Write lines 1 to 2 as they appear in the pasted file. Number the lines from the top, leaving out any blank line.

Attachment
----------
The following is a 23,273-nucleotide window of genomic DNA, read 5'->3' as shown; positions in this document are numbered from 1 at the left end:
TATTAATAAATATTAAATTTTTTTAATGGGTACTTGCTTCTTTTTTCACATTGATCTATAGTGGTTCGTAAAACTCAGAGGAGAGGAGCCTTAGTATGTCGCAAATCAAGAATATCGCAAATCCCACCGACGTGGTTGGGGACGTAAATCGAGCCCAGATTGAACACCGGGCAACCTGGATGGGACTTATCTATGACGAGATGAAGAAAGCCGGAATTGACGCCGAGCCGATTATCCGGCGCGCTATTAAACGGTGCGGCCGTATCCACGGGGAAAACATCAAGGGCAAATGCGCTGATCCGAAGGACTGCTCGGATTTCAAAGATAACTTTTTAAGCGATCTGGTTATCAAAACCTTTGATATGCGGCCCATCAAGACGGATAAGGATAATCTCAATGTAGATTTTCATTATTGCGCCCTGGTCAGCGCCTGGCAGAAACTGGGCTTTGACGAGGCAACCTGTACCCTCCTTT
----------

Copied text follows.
The following is a 23,273-nucleotide window of genomic DNA, read 5'->3' as shown; positions in this document are numbered from 1 at the left end:
TATTAATAAATATTAAATTTTTTTAATGGGTACTTGCTTCTTTTTTCACATTGATCTATAGTGGTTCGTAAAACTCAGAGGAGAGGAGCCTTAGTATGTCGCAAATCAAGAATATCGCAAATCCCACCGACGTGGTTGGGGACGTAAATCGAGCCCAGATTGAACACCGGGCAACCTGGATGGGACTTATCTATGACGAGATGAAGAAAGCCGGAATTGACGCCGAGCCGATTATCCGGCGCGCTATTAAACGGTGCGGCCGTATCCACGGGGAAAACATCAAGGGCAAATGCGCTGATCCGAAGGACTGCTCGGATTTCAAAGATAACTTTTTAAGCGATCTGGTTATCAAAACCTTTGATATGCGGCCCATCAAGACGGATAAGGATAATCTCAATGTAGATTTTCATTATTGCGCCCTGGTCAGCGCCTGGCAGAAACTGGGCTTTGACGAGGCAACCTGTACCCTCCTTT